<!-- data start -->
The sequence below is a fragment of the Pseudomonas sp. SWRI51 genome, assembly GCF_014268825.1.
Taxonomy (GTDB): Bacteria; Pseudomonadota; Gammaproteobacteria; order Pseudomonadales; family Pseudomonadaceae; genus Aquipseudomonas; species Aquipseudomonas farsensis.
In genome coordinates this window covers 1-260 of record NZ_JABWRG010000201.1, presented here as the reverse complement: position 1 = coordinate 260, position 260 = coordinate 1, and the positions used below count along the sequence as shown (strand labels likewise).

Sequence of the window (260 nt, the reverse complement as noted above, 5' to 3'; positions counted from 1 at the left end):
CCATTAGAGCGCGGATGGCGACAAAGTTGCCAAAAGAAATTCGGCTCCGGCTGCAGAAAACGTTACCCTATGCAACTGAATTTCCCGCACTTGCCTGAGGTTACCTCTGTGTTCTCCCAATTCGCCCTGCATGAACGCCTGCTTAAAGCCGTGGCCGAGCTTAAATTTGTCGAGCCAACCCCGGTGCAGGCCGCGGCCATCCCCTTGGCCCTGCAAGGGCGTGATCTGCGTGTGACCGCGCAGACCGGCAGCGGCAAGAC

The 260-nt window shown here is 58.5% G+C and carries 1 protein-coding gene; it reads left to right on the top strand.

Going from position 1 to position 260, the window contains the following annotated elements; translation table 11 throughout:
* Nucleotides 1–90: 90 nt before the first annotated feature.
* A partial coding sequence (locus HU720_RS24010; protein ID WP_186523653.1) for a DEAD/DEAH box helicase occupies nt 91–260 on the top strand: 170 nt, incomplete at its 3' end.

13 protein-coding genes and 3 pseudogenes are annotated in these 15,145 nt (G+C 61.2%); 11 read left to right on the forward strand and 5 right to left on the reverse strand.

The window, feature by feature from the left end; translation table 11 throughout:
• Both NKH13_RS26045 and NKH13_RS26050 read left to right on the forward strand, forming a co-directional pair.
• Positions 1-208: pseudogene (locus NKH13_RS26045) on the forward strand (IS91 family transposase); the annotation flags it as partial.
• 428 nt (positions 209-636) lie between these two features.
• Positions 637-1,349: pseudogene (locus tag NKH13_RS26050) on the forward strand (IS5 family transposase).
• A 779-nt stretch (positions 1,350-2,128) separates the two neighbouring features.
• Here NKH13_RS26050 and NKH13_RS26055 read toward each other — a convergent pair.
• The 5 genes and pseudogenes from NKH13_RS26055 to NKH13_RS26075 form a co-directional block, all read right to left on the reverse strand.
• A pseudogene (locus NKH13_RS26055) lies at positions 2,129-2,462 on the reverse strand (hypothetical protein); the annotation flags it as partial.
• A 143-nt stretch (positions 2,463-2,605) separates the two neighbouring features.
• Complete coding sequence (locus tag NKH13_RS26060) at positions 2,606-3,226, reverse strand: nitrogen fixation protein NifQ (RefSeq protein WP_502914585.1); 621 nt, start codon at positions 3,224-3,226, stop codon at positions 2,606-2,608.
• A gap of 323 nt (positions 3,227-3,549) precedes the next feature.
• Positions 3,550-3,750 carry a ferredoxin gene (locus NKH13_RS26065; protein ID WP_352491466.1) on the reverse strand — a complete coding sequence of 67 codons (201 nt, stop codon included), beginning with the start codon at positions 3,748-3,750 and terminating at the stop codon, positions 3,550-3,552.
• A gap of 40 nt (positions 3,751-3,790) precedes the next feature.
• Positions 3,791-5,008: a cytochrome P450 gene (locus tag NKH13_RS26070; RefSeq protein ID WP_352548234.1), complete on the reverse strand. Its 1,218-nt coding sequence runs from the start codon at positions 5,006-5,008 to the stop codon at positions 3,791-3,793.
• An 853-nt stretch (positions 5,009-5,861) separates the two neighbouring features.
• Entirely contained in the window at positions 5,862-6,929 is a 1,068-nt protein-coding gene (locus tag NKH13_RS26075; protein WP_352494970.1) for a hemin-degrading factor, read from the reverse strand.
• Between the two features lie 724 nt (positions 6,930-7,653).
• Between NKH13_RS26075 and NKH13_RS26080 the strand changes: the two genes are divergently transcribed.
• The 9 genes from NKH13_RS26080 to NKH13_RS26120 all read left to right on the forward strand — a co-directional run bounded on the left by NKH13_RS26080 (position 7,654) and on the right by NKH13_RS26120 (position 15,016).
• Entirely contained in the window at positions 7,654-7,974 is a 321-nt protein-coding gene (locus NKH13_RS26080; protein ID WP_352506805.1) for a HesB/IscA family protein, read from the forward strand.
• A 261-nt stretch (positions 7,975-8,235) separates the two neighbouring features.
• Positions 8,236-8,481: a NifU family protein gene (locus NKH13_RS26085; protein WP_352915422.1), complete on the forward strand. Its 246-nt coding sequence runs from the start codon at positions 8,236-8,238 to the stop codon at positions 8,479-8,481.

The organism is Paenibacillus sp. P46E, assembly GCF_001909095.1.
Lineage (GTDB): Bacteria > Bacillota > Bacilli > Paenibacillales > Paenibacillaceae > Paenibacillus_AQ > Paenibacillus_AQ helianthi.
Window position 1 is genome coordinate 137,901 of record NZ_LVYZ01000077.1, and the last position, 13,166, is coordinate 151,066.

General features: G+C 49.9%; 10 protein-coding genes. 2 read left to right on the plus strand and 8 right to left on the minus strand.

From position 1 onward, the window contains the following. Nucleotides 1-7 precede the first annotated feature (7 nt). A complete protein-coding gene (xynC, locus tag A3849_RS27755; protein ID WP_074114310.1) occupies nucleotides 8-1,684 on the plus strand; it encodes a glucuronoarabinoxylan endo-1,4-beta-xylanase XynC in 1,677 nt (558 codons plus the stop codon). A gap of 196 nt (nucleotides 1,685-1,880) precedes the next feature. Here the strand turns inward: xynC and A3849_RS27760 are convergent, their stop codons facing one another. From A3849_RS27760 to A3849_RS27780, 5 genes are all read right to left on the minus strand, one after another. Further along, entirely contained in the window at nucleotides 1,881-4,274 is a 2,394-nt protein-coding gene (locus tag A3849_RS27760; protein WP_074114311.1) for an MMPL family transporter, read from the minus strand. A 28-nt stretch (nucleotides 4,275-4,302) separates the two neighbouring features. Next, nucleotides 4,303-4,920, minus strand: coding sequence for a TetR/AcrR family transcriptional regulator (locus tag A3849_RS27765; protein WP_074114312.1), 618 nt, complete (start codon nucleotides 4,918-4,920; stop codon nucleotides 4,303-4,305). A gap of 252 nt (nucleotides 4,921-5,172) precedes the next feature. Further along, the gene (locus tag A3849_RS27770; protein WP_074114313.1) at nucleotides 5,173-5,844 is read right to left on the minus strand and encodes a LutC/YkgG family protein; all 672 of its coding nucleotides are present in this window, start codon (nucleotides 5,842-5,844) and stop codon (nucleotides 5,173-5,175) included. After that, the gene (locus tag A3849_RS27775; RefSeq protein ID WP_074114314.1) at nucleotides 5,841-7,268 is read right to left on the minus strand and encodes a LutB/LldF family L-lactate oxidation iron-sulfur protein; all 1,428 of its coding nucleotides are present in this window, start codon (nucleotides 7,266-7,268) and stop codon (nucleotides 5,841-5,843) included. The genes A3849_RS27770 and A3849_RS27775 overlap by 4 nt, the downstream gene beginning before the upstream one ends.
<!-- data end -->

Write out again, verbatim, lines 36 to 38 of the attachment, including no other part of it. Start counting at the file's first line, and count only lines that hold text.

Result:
Window position 1 is genome coordinate 137,901 of record NZ_LVYZ01000077.1, and the last position, 13,166, is coordinate 151,066.

General features: G+C 49.9%; 10 protein-coding genes. 2 read left to right on the plus strand and 8 right to left on the minus strand.

From position 1 onward, the window contains the following. Nucleotides 1-7 precede the first annotated feature (7 nt). A complete protein-coding gene (xynC, locus tag A3849_RS27755; protein ID WP_074114310.1) occupies nucleotides 8-1,684 on the plus strand; it encodes a glucuronoarabinoxylan endo-1,4-beta-xylanase XynC in 1,677 nt (558 codons plus the stop codon). A gap of 196 nt (nucleotides 1,685-1,880) precedes the next feature. Here the strand turns inward: xynC and A3849_RS27760 are convergent, their stop codons facing one another. From A3849_RS27760 to A3849_RS27780, 5 genes are all read right to left on the minus strand, one after another. Further along, entirely contained in the window at nucleotides 1,881-4,274 is a 2,394-nt protein-coding gene (locus tag A3849_RS27760; protein WP_074114311.1) for an MMPL family transporter, read from the minus strand. A 28-nt stretch (nucleotides 4,275-4,302) separates the two neighbouring features. Next, nucleotides 4,303-4,920, minus strand: coding sequence for a TetR/AcrR family transcriptional regulator (locus tag A3849_RS27765; protein WP_074114312.1), 618 nt, complete (start codon nucleotides 4,918-4,920; stop codon nucleotides 4,303-4,305). A gap of 252 nt (nucleotides 4,921-5,172) precedes the next feature. Further along, the gene (locus tag A3849_RS27770; protein WP_074114313.1) at nucleotides 5,173-5,844 is read right to left on the minus strand and encodes a LutC/YkgG family protein; all 672 of its coding nucleotides are present in this window, start codon (nucleotides 5,842-5,844) and stop codon (nucleotides 5,173-5,175) included. After that, the gene (locus tag A3849_RS27775; RefSeq protein ID WP_074114314.1) at nucleotides 5,841-7,268 is read right to left on the minus strand and encodes a LutB/LldF family L-lactate oxidation iron-sulfur protein; all 1,428 of its coding nucleotides are present in this window, start codon (nucleotides 7,266-7,268) and stop codon (nucleotides 5,841-5,843) included. The genes A3849_RS27770 and A3849_RS27775 overlap by 4 nt, the downstream gene beginning before the upstream one ends.